January is National Mentoring Month, and community centers, nonprofits, and schools across the country are using the occasion to report on the state of mentorship in education, launch new programs, and advocate for increased mentoring involvement. While the internet abounds with information on mentorships for adolescents or mentoring in business settings, professionals and teachers rarely trade notes or try to learn from each other. Since we at eMentorConnect focus on managing and growing professional mentorships, we thought we’d check in with our peers in the scholastic sector to see what they can teach us too!
1. When pairing mentors and mentees, look for similarities, even in spite of obvious differences. Florida non-profit PROPEL paired 17-year old Haitian immigrant Garsendy St. Fleur with 53-year old Richard Weissman, CEO of The Learning Experience, Forbes reports. While at first glance, these participants appear not to have much in common, they forged a mentorship, and eventually, a friendship. Weissman says, “Garsendy’s entrepreneurial mentality reminds me of myself as a teenager – hungry and ready to work hard.” On the EMC Blog we’ve discussed the importance of arranging mentorships that support diversity and span generations, races, genders, and socio-economic backgrounds. Don’t shy away from pairing mentors and mentees due to perceived differences. Instead, encourage mentors to find familiarities in their mentees that they may not have anticipated, as Weissman did.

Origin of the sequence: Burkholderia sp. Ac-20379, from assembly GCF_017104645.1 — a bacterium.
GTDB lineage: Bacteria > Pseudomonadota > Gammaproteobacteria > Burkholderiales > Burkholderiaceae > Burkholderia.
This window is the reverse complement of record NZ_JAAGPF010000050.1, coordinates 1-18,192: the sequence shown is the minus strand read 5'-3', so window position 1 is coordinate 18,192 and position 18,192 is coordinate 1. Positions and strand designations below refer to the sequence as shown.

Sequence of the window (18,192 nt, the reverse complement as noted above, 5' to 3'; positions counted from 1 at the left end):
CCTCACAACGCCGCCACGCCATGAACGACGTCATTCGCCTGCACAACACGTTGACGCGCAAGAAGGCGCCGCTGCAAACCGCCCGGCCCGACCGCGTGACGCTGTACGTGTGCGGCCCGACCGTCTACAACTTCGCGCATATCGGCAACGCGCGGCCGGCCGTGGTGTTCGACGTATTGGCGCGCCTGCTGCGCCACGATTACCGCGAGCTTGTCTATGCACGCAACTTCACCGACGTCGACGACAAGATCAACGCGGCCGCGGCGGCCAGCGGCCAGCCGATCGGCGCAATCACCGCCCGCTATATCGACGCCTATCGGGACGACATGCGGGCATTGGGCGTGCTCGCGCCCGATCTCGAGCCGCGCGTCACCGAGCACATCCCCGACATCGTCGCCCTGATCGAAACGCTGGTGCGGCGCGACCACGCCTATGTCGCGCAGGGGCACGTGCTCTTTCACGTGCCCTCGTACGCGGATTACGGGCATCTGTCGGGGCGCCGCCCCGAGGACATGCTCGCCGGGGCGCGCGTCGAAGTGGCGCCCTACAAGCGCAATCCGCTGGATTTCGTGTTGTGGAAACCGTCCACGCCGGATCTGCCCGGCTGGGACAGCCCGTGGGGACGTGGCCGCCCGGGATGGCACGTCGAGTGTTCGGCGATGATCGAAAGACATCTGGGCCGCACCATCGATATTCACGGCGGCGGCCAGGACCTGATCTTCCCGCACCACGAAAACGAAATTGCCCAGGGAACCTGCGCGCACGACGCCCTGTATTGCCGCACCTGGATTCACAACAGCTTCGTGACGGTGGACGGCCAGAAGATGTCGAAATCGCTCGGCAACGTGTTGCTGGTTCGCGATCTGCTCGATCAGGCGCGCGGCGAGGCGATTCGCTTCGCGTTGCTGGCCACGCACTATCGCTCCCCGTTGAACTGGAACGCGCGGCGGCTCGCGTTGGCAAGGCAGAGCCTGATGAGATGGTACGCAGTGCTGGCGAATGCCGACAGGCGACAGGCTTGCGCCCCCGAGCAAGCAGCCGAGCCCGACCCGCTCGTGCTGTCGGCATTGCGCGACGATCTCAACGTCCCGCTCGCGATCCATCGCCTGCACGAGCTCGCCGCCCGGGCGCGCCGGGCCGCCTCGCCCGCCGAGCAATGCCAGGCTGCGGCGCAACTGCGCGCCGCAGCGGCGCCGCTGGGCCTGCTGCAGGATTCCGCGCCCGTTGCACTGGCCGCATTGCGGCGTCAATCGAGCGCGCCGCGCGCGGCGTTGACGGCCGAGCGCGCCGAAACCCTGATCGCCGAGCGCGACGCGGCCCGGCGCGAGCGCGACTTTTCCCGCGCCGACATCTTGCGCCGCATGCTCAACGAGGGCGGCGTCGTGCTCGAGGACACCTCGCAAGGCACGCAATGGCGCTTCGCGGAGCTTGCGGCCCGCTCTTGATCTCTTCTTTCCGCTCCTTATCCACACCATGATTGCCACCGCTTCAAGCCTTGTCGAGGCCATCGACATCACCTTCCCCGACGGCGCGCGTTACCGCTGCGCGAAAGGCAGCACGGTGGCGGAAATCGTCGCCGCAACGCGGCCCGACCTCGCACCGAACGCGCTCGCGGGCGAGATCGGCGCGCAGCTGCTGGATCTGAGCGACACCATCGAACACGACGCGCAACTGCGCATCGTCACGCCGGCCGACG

2. Don’t ignore potential mentees because they seem disengaged at work. Do you find yourself in awkward interactions with mid-level employees whom you solicited as mentees in the past? Maybe their interest waned or they completed one round with a mentor and didn’t sign up again? Don’t give up on them. Even exceptionally talented team members can become disengaged due to a number of professional and personal reasons. If they seem checked out, perhaps they’re feeling stuck in their position, unsure how to advance or unmotivated because they haven’t been challenged. Take a note from Baltimore City Councilperson Rikki Spector, and extend a hand. The Washington Post reports that after being violently beaten during a carjacking, she sought out her attackers, a 13 and 15-year-old, and with the support of non-profit UEMpower of Maryland, began a mentorship with each of them. Subsequently, the students improved their grades, made new friends, and abandoned the destructive behaviors that held them back. Spector may be an exceptional example of the power of forgiveness and understanding, but she knows that the right opportunity can boost self-esteem and turn someone’s life around, “I see how these boys are growing, how they’re treating each other. It’s transformational.”
3. Set aside time to say thanks! One of the initiatives in honor of National Mentoring Month for many organizations is providing the opportunity for mentors to be appreciated for their contributions. Rennie Brantz, mayor of Boone, North Carolina created Thank Your Mentor Day this year to recognize the 4,600 hours of time dedicated, valued at $101,844, donated by mentors to youth in the community. Brantz “promotes three ways to honor your mentor:
(1) contact your mentor directly to express your appreciation
(2) pass on what you received by becoming a mentor to a young person in your community
(3) write a tribute to your mentor”
We’d like to propose one additional step: a mentee thank you day as well. At eMentorConnect, we believe the mentoring relationship benefits both participants. Arrange an all-around appreciation day when mentors and mentees can exchange small gifts, nominate new coworkers for mentoring positions, or participate in games or a small office party.